Staff Shortages: Over 250 Hackney women had breast screening appointments cancelled over a three-month period. Photograph: Public Health England.

Over 250 Hackney women had breast cancer screening appointments cancelled over a three-month period, recent figures show.

Of the 255 patients whose appointments were called off between February and April, the National Breast Screening Service data shows that 219 were down to staff shortages, whilst 36 were due to equipment failure.

The figures were presented at a 26 September meeting of the Health in Hackney Scrutiny Commission, in response to a letter raising concerns on the issue sent by Cllr Ben Hayhurst (Lab, Hackney Central).

The letter, sent in July to NHS director of public health commissioning Matthew Bazeley, questioned why Hackney residents had been told there were no appointments, with others being offered a screening outside of the borough.

The Royal Free Hospital (RFH) took over breast screening services for women in central and east London (CELBSS) from Barts Health NHS Trust in July.

Responding to Cllr Hayhurst, Bazeley said: “During the mobilisation from Barts Health to RFH, there have been operational challenges resulting in cancellations and a diminished service for screening in all areas covered by the central and east London catchment service, including Hackney.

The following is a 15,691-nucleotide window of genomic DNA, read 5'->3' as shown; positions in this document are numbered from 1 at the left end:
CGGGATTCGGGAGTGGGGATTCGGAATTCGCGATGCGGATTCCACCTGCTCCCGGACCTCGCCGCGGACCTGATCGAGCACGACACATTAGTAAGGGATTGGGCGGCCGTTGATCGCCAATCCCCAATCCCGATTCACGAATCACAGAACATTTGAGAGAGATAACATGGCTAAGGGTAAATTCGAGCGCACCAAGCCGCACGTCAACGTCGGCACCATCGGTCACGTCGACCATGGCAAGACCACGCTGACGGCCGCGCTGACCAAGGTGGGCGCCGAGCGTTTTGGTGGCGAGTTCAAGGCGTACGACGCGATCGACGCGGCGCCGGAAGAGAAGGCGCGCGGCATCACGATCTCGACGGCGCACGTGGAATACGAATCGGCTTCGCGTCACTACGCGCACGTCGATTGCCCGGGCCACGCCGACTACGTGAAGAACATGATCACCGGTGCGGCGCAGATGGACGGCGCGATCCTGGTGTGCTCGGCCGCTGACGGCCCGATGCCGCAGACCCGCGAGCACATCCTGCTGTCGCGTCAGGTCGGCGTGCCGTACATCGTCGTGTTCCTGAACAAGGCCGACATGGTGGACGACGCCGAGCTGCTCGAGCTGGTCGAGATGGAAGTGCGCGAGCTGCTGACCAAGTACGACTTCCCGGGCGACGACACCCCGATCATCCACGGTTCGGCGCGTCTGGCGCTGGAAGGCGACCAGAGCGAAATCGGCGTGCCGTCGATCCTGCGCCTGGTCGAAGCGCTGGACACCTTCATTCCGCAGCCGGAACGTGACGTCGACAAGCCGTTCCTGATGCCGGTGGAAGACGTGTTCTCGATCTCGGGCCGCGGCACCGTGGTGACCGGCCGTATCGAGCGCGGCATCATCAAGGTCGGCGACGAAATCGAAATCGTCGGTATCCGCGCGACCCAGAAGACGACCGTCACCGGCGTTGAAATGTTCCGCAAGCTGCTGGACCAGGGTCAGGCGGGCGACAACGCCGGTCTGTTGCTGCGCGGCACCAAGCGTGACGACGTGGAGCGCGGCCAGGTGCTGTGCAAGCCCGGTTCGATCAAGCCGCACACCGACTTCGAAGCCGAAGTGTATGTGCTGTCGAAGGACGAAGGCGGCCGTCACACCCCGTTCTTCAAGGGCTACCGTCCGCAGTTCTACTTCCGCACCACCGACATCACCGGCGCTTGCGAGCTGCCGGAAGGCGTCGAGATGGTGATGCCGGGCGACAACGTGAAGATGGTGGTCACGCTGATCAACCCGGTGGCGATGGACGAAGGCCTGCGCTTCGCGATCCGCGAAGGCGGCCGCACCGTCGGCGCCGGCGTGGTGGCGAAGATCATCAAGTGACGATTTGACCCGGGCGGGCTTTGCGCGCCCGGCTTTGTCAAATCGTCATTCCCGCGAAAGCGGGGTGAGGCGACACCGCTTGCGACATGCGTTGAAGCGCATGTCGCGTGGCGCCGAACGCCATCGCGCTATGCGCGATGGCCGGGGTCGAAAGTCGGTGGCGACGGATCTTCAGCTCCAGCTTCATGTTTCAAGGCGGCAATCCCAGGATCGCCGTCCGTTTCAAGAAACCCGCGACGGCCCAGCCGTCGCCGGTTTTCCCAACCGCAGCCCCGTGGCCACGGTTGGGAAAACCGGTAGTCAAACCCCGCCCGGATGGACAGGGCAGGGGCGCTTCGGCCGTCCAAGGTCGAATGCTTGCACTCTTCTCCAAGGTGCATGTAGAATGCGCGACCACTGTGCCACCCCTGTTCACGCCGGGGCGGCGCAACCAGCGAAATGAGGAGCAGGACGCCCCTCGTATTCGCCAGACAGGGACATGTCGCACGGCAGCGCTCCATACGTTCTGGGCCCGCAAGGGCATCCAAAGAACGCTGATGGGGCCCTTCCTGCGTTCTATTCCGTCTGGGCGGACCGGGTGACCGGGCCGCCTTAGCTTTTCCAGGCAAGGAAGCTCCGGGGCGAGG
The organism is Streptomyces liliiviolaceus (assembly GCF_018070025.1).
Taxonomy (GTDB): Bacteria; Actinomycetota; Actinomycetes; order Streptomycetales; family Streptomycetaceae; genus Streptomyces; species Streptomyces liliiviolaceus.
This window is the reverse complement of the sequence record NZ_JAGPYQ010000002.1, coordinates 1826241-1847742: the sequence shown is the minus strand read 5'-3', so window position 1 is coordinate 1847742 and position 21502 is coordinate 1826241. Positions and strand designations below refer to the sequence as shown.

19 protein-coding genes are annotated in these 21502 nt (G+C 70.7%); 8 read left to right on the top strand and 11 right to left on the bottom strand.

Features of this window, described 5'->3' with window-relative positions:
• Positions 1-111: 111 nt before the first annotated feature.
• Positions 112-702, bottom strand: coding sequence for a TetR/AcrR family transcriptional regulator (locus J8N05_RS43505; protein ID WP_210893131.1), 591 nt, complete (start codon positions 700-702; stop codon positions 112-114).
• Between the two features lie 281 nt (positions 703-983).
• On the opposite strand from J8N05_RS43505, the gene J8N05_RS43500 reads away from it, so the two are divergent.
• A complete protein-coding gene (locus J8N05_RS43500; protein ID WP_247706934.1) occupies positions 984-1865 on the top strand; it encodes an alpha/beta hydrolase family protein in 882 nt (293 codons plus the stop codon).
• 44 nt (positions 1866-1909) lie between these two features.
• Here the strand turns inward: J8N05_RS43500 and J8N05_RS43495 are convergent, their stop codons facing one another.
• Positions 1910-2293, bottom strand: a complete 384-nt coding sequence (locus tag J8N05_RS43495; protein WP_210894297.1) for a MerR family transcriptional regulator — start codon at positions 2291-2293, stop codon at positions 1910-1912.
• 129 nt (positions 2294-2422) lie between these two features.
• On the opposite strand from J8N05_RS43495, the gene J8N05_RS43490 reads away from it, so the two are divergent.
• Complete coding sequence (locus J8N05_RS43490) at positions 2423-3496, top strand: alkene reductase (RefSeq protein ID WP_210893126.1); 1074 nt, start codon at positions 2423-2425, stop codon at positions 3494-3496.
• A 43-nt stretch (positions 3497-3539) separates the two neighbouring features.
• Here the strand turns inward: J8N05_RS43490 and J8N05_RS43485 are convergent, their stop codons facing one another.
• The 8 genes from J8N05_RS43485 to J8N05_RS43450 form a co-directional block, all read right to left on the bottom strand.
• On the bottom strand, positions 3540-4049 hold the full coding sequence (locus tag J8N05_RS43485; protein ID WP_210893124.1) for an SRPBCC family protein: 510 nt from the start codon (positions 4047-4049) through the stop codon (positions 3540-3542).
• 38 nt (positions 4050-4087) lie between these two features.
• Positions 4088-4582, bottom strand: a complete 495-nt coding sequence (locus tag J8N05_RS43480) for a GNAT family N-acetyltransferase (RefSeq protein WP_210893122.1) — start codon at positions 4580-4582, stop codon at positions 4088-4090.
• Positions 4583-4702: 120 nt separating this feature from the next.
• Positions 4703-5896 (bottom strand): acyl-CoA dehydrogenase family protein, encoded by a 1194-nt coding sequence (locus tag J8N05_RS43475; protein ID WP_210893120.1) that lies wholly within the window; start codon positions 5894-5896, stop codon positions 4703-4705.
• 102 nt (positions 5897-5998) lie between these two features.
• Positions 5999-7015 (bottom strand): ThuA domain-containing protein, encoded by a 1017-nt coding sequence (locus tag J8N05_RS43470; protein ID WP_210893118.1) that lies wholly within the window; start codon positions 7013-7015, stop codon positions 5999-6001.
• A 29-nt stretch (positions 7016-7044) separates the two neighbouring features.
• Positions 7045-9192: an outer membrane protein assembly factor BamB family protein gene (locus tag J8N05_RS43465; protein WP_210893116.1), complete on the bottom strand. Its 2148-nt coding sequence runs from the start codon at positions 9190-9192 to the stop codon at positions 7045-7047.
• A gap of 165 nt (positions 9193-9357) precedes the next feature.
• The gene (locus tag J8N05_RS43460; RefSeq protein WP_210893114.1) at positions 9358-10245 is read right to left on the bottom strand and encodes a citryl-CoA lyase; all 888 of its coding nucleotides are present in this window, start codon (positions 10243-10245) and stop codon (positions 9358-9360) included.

“We can confirm that significant progress has been made regarding the service workforce, allowing services to be reinstated at the Homerton Hospital, which serves most Hackney women.

“There is a national shortage of qualified mammographers and this shortage is impacting services nationwide.”

Bazeley also stated that the performance of Barts’ screening service had “deteriorated” by the time the Royal Free took it on.

The figures also show that, whilst approximately 25 women a month will be offered an appointment somewhere other than their local site across central and east London, that figure spiked to 211 in March and 148 in April.

In July, 28 women were offered appointments at different sites, which Bazeley cited as an “improving trend”.

Presenting the figures to the commission, Cllr Hayhurst said: “Some of the figures are startling and high.

“My intention is to write back and ask for a further update whether the situation has moved on and improved, as there was a change of provider.

“We should also see whether Matthew Bazeley would come and speak to us, but I do note that what underlies this is a shortage of mammographers across the country.”

A  report by Breast Cancer Now warned in September 2017 of a 15 per cent vacancy rate for radiographic practitioners in England.

A case study in the report of a mammographer who had left the profession cited the increase in workload and cost of living against a freeze in wages, alongside the difficulty involved in training, as reasons for the staffing crisis.

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